Zimbabwe's troubled national unity government showed signs of stabilizing on Thursday after President Robert Mugabe's ZANU-PF party declared it is committed to the uneasy partnership and criticized its governing partner, the Movement for Democratic Change of Prime Minister Morgan Tsvangirai, for issuing an ultimatum for the resolution of outstanding issues.
Secretary General Tendai Biti of Tsvangirai's MDC formation, who is minister of finance in the so-called inclusive government, told reporters in a news conference on Wednesday that if the principals in the unity government do not resolve all outstanding issues by Monday the matter will be referred to the MDC grouping's national council for discussion.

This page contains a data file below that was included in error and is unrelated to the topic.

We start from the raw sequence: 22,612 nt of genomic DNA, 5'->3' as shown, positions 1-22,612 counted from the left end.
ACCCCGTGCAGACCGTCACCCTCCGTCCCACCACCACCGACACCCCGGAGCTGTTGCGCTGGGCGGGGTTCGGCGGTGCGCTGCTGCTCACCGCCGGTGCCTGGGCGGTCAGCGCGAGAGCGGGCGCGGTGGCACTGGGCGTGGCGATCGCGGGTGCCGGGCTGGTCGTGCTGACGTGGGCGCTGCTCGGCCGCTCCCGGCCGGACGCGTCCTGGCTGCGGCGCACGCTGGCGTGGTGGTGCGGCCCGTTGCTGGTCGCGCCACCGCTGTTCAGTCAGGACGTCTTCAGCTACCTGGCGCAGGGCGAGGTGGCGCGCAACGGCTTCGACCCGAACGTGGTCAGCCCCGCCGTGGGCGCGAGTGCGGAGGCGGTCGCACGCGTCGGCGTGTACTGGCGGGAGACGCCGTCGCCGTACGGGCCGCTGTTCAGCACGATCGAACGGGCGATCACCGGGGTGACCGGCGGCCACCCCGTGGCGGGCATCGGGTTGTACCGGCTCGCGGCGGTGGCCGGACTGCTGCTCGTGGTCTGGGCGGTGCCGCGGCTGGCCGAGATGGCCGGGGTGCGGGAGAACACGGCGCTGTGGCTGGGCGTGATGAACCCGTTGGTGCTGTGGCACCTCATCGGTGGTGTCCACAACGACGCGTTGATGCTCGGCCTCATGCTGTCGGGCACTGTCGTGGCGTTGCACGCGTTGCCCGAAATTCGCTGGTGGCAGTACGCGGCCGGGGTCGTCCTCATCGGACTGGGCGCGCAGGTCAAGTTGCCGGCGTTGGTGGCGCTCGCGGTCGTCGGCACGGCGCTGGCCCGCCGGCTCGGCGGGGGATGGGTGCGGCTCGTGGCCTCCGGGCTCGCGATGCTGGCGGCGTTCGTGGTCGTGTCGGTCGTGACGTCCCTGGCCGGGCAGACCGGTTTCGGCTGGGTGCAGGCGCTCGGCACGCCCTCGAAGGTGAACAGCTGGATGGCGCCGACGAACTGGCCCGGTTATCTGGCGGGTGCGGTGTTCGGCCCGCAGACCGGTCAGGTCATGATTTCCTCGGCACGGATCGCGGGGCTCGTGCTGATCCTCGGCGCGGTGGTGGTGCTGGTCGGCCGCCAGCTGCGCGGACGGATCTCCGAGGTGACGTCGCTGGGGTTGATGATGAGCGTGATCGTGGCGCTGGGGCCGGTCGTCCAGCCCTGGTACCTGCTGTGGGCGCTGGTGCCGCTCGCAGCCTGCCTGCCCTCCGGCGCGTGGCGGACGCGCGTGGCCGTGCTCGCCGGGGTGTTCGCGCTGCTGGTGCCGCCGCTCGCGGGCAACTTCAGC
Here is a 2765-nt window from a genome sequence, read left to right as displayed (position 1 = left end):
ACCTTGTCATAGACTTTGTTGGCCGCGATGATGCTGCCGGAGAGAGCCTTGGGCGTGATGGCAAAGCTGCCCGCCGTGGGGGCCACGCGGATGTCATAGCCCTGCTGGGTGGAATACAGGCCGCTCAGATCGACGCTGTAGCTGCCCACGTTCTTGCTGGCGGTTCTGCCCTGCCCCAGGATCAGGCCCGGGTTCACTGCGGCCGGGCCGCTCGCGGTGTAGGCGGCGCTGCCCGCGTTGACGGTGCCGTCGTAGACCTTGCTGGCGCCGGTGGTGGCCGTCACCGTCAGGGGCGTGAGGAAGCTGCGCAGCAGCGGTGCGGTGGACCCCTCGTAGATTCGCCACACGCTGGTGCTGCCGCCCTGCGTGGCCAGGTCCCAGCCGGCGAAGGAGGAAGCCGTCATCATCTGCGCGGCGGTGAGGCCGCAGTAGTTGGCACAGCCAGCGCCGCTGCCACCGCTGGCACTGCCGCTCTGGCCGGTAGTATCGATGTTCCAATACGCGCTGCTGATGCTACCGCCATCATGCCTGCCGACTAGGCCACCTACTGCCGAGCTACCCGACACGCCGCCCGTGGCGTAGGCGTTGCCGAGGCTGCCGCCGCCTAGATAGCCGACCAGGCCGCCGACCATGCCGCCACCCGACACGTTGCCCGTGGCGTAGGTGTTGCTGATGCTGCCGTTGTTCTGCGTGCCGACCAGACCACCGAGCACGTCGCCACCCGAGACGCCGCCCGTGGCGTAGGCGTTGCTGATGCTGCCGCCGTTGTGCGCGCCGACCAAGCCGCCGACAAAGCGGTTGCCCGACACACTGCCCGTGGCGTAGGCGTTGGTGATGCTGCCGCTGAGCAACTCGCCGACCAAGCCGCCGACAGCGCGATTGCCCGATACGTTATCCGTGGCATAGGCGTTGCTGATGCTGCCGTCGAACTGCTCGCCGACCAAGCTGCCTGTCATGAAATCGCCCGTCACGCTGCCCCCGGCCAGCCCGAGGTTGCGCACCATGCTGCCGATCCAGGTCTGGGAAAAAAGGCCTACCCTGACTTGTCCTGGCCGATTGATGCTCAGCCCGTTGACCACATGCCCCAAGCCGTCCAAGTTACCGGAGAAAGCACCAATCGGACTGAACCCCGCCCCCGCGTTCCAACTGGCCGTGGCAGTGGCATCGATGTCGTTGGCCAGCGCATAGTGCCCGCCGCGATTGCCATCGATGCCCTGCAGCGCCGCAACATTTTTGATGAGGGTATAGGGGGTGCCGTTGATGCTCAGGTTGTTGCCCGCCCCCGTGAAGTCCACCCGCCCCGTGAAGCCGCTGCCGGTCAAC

But Biti stopped short of threatening to pull out of the power-sharing government, which he said is the best option for Zimbabwe at the present moment.
Responding, ZANU-PF Deputy Spokesman Ephraim Masawi told Web-based news publication ZimOnline that ultimatums should not be issued in a negotiating process.
Mr. Tsvangirai opened talks last month with President Mugabe and Deputy Prime Minister Arthur Mutambara hoping to resolving a number of vexed questions left from before the government’s formation and others that have cropped up since its February launch.
These include the ongoing invasions of white-owned commercial farms, which Mr. Mugabe has encouraged, the president’s unilateral reassignment of ministerial responsibilities, and his appointments to top posts including the governorship of the central bank.
Political analyst Charles Mangongera told reporter Blessing Zulu of VOA's Studio 7 for Zimbabwe that ZANU-PF is showing signs of panic at the MDC ultimatum.
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